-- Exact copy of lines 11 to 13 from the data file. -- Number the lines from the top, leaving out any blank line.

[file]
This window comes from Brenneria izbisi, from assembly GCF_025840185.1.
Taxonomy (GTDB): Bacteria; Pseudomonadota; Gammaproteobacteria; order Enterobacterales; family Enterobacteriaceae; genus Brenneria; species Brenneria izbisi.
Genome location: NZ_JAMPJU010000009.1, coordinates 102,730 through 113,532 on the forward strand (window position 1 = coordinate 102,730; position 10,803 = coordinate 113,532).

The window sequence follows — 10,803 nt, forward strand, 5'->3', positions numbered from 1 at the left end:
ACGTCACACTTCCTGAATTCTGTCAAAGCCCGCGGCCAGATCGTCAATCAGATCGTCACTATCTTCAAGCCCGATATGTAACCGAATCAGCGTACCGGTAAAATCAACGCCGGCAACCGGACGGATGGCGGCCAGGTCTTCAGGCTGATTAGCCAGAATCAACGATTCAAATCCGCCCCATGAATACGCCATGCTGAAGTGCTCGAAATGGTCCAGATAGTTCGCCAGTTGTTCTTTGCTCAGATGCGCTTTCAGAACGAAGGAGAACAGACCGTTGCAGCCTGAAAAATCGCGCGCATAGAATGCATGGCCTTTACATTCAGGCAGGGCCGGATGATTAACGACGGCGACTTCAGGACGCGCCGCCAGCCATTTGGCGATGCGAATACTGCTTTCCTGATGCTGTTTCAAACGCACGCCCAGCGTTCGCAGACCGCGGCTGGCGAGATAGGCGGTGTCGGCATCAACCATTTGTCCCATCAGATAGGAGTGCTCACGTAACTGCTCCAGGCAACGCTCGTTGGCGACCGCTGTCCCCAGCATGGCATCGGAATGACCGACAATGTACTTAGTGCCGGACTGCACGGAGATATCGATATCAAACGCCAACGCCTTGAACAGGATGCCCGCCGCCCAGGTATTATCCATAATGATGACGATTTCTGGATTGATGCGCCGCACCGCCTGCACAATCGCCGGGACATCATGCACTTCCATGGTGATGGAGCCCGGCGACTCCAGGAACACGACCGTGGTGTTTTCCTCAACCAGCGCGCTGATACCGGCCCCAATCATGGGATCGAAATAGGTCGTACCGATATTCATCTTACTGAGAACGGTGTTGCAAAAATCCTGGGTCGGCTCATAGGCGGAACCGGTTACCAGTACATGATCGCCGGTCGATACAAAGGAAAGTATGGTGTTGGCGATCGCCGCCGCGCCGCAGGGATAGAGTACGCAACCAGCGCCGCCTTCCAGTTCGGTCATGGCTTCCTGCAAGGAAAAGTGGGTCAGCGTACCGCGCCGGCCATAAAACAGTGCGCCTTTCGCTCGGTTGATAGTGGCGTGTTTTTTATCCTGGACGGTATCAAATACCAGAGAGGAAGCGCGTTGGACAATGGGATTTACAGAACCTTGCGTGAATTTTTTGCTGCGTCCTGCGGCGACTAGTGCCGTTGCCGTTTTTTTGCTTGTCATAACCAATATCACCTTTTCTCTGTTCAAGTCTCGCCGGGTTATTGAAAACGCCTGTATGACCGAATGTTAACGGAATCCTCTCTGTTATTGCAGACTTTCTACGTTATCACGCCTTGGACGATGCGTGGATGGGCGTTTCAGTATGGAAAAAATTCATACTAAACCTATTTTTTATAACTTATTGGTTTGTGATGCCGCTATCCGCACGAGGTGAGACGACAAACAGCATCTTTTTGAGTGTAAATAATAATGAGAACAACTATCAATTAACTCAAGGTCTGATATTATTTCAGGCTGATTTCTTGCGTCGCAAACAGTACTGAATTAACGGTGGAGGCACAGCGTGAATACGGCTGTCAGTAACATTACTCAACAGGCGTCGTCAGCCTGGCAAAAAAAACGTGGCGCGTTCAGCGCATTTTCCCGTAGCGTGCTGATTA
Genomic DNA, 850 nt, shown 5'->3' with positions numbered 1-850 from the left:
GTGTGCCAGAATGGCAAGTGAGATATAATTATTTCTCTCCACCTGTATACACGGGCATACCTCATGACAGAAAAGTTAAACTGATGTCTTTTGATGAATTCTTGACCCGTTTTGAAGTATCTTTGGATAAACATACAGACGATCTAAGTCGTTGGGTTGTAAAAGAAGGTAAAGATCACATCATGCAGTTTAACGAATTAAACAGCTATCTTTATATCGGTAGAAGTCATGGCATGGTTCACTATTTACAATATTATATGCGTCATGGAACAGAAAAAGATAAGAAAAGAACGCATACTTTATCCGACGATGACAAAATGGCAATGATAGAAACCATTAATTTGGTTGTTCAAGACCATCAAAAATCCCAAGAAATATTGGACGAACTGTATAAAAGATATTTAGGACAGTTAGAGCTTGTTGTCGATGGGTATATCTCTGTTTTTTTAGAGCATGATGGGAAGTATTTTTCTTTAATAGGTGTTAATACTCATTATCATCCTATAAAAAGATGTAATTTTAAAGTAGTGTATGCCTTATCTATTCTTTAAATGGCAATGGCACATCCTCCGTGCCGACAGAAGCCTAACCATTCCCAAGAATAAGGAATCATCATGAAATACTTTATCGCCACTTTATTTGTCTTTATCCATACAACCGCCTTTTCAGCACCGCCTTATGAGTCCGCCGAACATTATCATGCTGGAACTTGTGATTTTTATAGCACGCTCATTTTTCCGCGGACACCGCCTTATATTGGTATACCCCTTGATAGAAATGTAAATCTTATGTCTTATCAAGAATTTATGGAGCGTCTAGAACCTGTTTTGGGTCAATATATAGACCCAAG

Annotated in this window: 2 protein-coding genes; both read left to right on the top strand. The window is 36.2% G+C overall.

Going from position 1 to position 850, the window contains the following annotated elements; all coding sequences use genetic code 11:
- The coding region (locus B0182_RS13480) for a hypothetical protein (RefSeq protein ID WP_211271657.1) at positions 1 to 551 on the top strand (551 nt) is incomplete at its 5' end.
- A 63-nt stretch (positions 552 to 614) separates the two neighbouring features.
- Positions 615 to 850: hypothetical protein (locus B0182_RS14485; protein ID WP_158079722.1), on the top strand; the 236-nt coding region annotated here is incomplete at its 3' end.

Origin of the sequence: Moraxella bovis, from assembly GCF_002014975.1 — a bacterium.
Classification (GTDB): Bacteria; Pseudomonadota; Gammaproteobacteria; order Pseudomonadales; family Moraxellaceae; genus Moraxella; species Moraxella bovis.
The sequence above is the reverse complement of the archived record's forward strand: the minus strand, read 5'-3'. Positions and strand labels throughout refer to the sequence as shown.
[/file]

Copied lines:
- A 63-nt stretch (positions 552 to 614) separates the two neighbouring features.
- Positions 615 to 850: hypothetical protein (locus B0182_RS14485; protein ID WP_158079722.1), on the top strand; the 236-nt coding region annotated here is incomplete at its 3' end.

Origin of the sequence: Moraxella bovis, from assembly GCF_002014975.1 — a bacterium.